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Family Travel Guide - Tips for families on the move

While summer is winding down, many still have vacation on their minds. While it’s tough to vacation on a budget with sky-high airfares and fast-rising gas prices, there are a lot of easy ways to save money on your next vacation. You just need to have a few tips and tricks up your sleeve. Take a look at five of my favorite ways to save money without sacrificing any of the fun of a much-deserved vacation.


Set Up Airfare Alerts

Go online to set up airfare alerts so you’re among the first to know about price drops to your destination. Two of my favorite sites for airfare alerts are Kayak and Airfarewatchdog, which can alert you once a day about current airfare prices. I also like Airfarewatchdog’s Anywhere That’s Cheap Alert for a list of the best round-trip fares departing from your home airport. This is fantastic when you’re still considering where to go for your vacation. Also, try FareCompare’s Where-to-Go Getaway Map for the best fares to global destinations that have been found in the last four hours. Since airfare can be such a big chunk of any vacation budget, it’s smart to stay on top of prices.


Book a Vacation Rental

I’m still new to using vacation rentals, but have now used HomeAway three times to book houses and apartments for my family. What I love is that homeaway_france.jpegvacation rentals can often provide twice the space for half the price of a hotel. Most recently, my daughters and I stayed in a beautiful apartment in Prague within easy walking distance of both Prague Castle and Old Town Square. The apartment was quiet, safe and even more affordable and spacious than a hotel room.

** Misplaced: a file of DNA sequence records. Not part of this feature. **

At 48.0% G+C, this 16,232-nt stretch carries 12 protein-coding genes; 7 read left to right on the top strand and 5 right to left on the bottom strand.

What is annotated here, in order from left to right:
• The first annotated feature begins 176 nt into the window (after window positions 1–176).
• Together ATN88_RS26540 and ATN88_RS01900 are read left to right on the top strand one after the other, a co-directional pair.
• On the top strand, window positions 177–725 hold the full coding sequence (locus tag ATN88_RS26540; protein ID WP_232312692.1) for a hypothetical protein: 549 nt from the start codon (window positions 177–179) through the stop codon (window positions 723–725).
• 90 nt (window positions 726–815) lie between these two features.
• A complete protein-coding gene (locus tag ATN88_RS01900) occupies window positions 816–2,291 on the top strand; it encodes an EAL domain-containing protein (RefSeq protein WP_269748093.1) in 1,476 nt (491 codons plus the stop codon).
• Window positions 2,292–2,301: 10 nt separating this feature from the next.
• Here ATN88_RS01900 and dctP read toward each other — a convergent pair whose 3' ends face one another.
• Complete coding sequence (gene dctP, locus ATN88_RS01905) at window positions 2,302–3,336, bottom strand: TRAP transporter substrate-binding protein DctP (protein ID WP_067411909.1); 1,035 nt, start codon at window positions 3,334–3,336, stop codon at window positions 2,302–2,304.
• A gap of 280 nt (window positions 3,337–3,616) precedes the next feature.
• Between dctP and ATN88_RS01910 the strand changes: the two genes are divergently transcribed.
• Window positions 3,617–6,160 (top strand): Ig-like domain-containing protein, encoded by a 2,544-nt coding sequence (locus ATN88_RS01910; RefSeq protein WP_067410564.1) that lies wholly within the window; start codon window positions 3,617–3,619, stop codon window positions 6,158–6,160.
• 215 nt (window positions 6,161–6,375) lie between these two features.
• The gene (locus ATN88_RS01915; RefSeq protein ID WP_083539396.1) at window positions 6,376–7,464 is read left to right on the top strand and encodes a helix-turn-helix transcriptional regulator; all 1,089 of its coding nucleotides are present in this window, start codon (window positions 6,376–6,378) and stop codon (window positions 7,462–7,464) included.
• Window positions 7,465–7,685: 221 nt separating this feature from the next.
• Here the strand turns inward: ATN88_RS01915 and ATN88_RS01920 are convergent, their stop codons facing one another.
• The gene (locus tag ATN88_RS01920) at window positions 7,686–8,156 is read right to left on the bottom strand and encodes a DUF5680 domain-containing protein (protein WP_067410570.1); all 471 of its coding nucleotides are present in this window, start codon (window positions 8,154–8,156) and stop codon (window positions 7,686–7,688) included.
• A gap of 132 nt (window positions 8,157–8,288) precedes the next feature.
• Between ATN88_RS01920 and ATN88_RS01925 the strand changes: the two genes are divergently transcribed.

There was a kitchen, a washing machine and web access – everything we needed. Plus, it was great to have a door to close between my bedroom and where the girls were sleeping. I love my girls, but after a long day, it’s nice to have a little space of your own, and that’s not always possible in a hotel. HomeAway has more than 775,000 property listings for every budget in 170+ countries, so it’s worth a look as you plan your next family getaway.



Bring Your Own Food

One of the easiest places to trim your vacation budget is through the food and groceries line item. Don’t spend $6 on a cup of coffee and a bagel every morning. Instead, pack a suitcase full of food, like cereals, granola bars, juice boxes and snacks (especially snacks if you have little ones). Also, pack paper plates and plastic utensils if you’ll be staying in a hotel. Even if you end up paying a baggage fee, you’ll still end up better off, especially if you seek out grocery deals and use coupons.

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If you’re staying in a vacation rental, it’s still a good idea to bring food with you, especially if you’ll be arriving late and may not have time to get to a grocery store your first night in town. Before you shop, take stock of what you have and make a list so you can avoid making multiple trips to the supermarket.